Our media, both print and electronic, is saturated with noise and fury about politics, violence and corruption scandals. Seldom do they focus on social issues, especially education and health. There may occasionally be an exception or two, but these subjects hit the headlines only when there is a tragic happening like girls fainting in a school or patients dying because of administering of lethal spurious medicines they have been administerd.

Also, while there is a lot of publicity about higher education now and then and news about the distribution of laptops, there is hardly any mention of the tens of millions of illiterates in the country or the state of school education.

Against this context, it is a matter of considerable satisfaction that a non-government organisation has been undertaking surveys of school education in Pakistan and publishes a report on “access to” and “learning outcomes” in both public and private schools, as also statistics about the out-of-school boys and girls.

The Annual Status of (school) Education Report (ASER) released the other day, this year too, reveals a dismal picture. Just read some of the highlights of the report.

l    Close to one-third of the children of 6 to 16 years of age in Balochistan and Sindh are out of school.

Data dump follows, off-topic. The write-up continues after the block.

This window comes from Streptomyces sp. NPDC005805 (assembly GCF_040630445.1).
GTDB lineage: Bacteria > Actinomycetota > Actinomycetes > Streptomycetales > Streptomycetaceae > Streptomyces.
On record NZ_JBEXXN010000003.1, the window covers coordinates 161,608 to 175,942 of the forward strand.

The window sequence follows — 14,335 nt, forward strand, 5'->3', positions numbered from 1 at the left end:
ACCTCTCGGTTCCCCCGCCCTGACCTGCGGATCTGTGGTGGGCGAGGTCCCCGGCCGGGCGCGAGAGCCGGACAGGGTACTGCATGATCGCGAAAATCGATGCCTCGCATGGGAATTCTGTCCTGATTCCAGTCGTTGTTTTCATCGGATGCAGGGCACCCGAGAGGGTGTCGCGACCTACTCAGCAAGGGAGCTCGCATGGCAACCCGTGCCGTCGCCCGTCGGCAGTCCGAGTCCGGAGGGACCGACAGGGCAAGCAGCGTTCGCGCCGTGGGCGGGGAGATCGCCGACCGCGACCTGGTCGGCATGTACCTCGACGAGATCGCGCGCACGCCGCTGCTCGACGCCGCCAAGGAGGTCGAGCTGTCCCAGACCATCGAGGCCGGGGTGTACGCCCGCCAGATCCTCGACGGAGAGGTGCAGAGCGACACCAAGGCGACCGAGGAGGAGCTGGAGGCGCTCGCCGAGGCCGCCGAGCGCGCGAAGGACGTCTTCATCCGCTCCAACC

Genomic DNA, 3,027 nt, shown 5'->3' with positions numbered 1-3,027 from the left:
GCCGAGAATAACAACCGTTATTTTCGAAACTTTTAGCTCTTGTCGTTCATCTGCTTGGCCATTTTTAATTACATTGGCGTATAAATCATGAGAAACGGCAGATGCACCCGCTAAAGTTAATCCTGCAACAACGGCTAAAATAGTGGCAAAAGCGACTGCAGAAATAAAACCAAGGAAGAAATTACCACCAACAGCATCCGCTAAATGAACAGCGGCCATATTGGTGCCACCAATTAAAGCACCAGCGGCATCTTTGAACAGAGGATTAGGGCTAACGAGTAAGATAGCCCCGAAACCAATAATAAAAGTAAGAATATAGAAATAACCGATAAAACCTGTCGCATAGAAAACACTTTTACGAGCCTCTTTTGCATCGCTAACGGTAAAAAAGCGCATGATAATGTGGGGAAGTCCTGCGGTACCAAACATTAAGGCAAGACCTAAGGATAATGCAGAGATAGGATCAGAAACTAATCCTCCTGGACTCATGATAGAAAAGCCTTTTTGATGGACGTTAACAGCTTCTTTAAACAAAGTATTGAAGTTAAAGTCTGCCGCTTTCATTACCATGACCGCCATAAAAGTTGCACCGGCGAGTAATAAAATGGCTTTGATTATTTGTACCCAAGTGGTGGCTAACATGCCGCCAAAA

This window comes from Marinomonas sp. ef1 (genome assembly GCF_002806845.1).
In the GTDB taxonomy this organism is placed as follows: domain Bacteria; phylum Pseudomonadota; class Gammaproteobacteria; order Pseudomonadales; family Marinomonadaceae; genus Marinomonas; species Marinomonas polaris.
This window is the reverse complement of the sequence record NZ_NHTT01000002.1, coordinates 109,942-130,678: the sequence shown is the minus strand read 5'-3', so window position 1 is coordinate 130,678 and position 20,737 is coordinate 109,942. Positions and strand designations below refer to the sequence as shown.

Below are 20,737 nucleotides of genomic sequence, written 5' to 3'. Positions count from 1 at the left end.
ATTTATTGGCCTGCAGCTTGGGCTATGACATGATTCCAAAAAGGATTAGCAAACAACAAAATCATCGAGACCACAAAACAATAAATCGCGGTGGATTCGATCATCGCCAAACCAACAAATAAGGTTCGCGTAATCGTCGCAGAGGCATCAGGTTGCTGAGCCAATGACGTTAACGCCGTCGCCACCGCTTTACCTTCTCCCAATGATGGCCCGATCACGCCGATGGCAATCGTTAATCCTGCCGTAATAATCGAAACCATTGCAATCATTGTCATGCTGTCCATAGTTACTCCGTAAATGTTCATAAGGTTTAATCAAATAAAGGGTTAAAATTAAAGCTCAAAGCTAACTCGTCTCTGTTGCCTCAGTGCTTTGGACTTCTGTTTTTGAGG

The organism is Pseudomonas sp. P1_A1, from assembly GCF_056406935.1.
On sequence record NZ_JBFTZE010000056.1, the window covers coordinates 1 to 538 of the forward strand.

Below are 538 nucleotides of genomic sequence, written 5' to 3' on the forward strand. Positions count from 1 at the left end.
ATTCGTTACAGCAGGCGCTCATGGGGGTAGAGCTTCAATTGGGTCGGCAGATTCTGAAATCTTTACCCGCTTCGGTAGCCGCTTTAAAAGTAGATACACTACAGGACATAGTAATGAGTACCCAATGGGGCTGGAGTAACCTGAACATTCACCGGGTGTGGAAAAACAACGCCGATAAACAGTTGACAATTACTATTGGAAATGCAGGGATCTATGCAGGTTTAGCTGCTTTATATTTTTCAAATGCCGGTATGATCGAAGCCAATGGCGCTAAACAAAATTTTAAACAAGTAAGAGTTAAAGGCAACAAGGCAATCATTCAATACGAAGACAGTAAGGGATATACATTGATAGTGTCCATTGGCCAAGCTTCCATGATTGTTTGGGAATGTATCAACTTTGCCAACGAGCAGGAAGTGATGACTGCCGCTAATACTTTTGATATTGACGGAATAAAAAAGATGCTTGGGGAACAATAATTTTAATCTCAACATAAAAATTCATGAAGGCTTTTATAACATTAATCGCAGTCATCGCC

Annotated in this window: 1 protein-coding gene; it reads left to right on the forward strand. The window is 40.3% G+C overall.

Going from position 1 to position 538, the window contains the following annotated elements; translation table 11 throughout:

l    This ratio rises to 61.2 percent in Sindh and77.7 percent in Balochistan, in regard to early childhood education.

l    In Punjab, the ratio is less although quite large in numbers - being 17 percent or so. Khyber Pakhtunkhwa, too, comes close to this figure.

l    In government schools in Punjab, the average absentee student ratio is as high as 14 percent, while it is much higher in Balochistan and Sindh.

l     Almost 75 percent of the students drop out of schools before reaching class-X, while millions leave in the first two years in the primary schools.

The position is equally depressing with regard to the state and standards of “learning outcomes” as given below:

a)    Ninety-three percent of children in Balochistan cannot read a class-II text story in Urdu or their regional language.

b)    While up to 77.6 percent cannot properly read sentences. Even in the case of class-V students, these ratios were found to be 64 percent and 28 percent.

c)    In Sindh, 84 percent of the class-III students could not read properly the class-II text story, while the ratio for the class-V students was 40 percent.

d)    In Punjab and Khyber Pakhtunkhwa, these ratios were around 70 percent for class-III and for class-V students, it ranged from 33 percent to 56 percent.

e)    In terms of English reading, the failure rate in Balochistan is as high as 94 percent for class-III students and 68 percent in class-V.

f)    In Punjab, only 26.7 percent of class-III and 61 percent of class-V students could read English sentences.

g)    Around 70 percent of children in Sindh and Balochistan could not solve three digit sums.

h)     The failure ratios in maths in Punjab and Khyber Pakhtunkhwa was 44.5 percent and 55.9 percent respectively.

The survey also includes the figures about the lack of basic facilities like toilet and drinking water, as also the availability of libraries and computer laboratories.

What is urgently called for is another exercise to follow up on these findings to bring about the necessary improvements as aptly stressed by Ms Nargis Sultana of the Open Society Foundation.